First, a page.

The must-read stories and debate in health policy and leadership. 

Change is coming thick and fast for NHSX staff, who are moving to NHS England’s new transformation directorate under plans to speed up the health service’s digital transformation.

Not only are teams being moved over to NHSE directors, but the NHSX “brand” itself will be retired as soon as the end of this week.

NHSX staff were told at a meeting on Wednesday that they should no longer use NHSX’s name or emblem, and comms staff have already been tasked with coming up with an interim name or acronym.

Friday therefore becomes unofficially the last day of NHSX’s existence, even though its staff will continue their work as usual come Monday. The brand will be celebrated at NHSX’s HQ on Friday, with chiefs having drawn up a list of achievements during the unit’s three-year tenure.

The merger with NHSE means there is no longer need for a chief executive at NHSX, and the current incumbent Matthew Gould will therefore lose this title.

However, he will remain the NHS’ national director for digital transformation as well as a director general at the Department of Health and Social Care.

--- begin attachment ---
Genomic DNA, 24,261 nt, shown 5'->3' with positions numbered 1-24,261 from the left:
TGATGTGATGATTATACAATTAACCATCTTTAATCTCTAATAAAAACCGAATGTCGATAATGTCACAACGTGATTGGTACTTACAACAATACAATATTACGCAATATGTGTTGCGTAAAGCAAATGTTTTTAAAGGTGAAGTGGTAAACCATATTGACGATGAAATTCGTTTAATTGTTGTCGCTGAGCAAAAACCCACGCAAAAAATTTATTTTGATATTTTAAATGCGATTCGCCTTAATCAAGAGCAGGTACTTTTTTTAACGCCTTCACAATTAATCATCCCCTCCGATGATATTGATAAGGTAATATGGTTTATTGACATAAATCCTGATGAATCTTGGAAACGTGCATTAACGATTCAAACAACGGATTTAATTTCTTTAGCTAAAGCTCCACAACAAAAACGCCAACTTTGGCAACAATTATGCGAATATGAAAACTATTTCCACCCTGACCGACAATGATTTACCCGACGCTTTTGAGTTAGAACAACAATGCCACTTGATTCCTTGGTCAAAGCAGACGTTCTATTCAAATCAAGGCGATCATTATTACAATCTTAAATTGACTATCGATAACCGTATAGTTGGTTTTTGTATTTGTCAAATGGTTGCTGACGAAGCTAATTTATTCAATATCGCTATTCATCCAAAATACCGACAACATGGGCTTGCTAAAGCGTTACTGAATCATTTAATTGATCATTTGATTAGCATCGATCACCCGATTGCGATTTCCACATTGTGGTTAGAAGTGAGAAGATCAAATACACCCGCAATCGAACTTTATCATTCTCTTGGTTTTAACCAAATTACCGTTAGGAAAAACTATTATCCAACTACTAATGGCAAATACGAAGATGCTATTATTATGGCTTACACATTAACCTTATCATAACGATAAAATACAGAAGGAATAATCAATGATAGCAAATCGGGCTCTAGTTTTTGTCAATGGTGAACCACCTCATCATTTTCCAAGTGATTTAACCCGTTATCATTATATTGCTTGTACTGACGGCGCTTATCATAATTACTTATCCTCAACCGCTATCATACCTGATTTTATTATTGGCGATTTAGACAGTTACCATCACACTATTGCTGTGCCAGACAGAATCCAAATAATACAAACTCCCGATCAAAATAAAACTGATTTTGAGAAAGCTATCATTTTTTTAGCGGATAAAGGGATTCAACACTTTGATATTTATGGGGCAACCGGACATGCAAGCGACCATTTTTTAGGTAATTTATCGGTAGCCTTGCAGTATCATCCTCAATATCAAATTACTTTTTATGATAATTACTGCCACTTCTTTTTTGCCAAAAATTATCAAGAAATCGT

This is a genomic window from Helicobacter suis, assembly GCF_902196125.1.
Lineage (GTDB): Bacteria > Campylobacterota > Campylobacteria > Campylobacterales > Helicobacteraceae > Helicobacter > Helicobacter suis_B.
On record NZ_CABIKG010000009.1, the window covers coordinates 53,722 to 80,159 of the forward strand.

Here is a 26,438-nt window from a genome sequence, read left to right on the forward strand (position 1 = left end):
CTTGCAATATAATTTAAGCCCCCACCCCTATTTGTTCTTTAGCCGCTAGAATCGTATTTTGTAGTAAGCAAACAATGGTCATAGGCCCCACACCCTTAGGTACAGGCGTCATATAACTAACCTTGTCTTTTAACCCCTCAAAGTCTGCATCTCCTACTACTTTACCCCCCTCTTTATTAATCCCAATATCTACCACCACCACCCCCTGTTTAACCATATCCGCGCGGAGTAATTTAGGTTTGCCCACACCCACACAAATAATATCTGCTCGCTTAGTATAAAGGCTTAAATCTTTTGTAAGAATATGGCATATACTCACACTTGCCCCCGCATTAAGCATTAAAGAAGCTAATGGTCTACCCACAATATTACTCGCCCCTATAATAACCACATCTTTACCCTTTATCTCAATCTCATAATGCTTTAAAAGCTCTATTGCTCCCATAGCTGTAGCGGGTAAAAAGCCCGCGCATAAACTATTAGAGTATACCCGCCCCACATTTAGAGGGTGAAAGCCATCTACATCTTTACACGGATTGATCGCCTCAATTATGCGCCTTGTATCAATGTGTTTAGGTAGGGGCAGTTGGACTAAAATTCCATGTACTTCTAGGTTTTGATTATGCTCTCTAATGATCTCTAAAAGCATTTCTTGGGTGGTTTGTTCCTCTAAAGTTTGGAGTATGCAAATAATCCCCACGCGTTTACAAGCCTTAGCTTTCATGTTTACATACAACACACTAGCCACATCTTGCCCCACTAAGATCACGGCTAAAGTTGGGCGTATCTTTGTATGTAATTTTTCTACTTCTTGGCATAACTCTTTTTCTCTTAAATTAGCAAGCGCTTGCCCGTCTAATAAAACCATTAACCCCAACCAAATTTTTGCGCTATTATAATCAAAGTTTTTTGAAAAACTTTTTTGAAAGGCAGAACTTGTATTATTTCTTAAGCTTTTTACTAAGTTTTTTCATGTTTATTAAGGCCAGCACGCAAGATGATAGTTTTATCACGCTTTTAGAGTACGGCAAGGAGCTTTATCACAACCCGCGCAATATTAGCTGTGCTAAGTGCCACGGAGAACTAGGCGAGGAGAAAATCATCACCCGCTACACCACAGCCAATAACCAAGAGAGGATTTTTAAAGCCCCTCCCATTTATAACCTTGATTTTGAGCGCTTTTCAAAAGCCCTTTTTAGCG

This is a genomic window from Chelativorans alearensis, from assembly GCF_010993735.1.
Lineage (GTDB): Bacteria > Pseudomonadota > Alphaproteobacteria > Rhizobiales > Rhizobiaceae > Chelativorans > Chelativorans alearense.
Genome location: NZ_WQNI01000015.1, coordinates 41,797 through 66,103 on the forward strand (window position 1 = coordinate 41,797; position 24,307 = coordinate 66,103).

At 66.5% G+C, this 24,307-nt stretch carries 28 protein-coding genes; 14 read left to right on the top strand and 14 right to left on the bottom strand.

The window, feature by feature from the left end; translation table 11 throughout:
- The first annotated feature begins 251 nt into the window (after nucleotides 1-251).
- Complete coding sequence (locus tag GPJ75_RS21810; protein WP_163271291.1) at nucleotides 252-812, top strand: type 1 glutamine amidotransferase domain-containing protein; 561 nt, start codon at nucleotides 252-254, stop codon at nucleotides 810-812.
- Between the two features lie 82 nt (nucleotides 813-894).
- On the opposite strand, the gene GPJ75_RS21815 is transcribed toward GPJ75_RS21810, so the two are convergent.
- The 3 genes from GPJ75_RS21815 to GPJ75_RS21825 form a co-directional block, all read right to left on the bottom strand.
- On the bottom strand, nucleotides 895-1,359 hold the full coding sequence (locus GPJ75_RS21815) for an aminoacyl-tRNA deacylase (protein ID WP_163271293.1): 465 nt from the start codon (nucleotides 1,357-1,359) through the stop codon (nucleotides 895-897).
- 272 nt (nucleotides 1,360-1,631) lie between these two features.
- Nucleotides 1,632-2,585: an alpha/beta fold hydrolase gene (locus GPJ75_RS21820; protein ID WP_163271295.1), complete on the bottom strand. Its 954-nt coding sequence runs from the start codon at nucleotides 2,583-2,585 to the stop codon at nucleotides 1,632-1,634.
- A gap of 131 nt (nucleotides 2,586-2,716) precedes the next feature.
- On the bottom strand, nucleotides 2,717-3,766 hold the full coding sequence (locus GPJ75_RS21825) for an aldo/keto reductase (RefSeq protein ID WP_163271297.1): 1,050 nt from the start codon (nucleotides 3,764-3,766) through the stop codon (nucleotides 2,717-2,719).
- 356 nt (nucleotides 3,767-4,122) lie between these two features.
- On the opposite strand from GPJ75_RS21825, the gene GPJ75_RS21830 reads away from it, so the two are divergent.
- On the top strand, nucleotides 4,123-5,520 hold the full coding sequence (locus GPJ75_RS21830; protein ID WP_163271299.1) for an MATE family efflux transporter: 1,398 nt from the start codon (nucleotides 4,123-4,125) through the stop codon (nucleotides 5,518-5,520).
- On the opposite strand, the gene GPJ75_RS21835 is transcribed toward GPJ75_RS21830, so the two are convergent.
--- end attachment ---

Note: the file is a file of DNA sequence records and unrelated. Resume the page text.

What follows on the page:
Precisely what his job will involve is not yet clear, as new NHSE transformation director Tim Ferris continues to overhaul the current set-up. 

Opening up

It’s rare that a chief executive of a major city trust gives his take on key issues facing his trust and the wider NHS – but David Rosser, of University Hospitals Birmingham, spoke to HSJ about a variety of topics this week.

The CEO stepped into his role overseeing the merger of former Heart of England Foundation Trust and UHB in September 2018 and, more than three years on, he reflected on its progress.

Professor Rosser, a controversial figure in NHS leadership circles, ruffled feathers by claiming that HEFT was the “biggest corporate failure the NHS has seen”.

Some of his other more contentious remarks were about his organisation’s culture – which has drawn criticisms about speaking up and allegations of bullying – and his own ‘fit and proper’ person review.

He was cleared by the review last September, and in our interview said he felt the processes were “vastly out of proportion”.

It followed a 2018 employment tribunal in which Professor Rosser was heavily criticised, and found he had been “deliberately misleading” or failed to show sufficient “care and attention” in the dismissal of a whistleblowing surgeon.

Other topics on the agenda were elective and cancer recovery – UHB has had one of the largest elective waiting lists during covid, and its cancer backlog is among the most significant in the country.

Also on today

Several million doses of the covid-19 vaccine are still ‘sitting in fridges’ across England and are likely to be thrown away, despite their expiry date already being extended, and in this week’s The Ward Round, Nick Kituno finds a worrying lack of diversity in the make-up of the new integrated care boards.